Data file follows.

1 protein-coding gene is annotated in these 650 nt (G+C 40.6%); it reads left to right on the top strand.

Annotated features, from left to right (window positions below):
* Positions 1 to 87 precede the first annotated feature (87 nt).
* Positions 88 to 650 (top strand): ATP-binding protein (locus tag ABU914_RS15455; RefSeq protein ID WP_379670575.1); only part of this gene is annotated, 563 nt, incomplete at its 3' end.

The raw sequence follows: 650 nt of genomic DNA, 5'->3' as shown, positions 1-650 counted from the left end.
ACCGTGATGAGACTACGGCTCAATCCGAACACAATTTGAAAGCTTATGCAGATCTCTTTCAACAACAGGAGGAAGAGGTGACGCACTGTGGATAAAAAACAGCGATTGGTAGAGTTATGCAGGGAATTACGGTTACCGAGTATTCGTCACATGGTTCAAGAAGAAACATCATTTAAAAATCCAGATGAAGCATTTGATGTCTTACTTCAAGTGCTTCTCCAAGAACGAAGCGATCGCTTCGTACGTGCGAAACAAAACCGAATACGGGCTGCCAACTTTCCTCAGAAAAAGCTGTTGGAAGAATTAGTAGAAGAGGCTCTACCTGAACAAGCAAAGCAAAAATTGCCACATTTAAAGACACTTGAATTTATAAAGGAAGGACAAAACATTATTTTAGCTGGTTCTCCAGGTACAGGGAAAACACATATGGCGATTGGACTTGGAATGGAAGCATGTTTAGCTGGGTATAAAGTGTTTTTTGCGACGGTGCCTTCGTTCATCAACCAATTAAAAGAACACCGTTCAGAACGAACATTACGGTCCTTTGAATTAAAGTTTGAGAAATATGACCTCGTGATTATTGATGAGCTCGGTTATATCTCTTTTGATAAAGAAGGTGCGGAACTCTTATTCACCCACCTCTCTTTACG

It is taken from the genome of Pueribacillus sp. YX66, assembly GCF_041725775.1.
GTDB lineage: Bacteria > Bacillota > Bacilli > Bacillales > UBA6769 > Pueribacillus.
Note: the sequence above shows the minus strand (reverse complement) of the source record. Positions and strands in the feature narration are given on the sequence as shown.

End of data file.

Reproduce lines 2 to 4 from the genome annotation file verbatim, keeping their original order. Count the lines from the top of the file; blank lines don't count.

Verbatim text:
Annotated features, from left to right (window positions below):
* Positions 1 to 87 precede the first annotated feature (87 nt).
* Positions 88 to 650 (top strand): ATP-binding protein (locus tag ABU914_RS15455; RefSeq protein ID WP_379670575.1); only part of this gene is annotated, 563 nt, incomplete at its 3' end.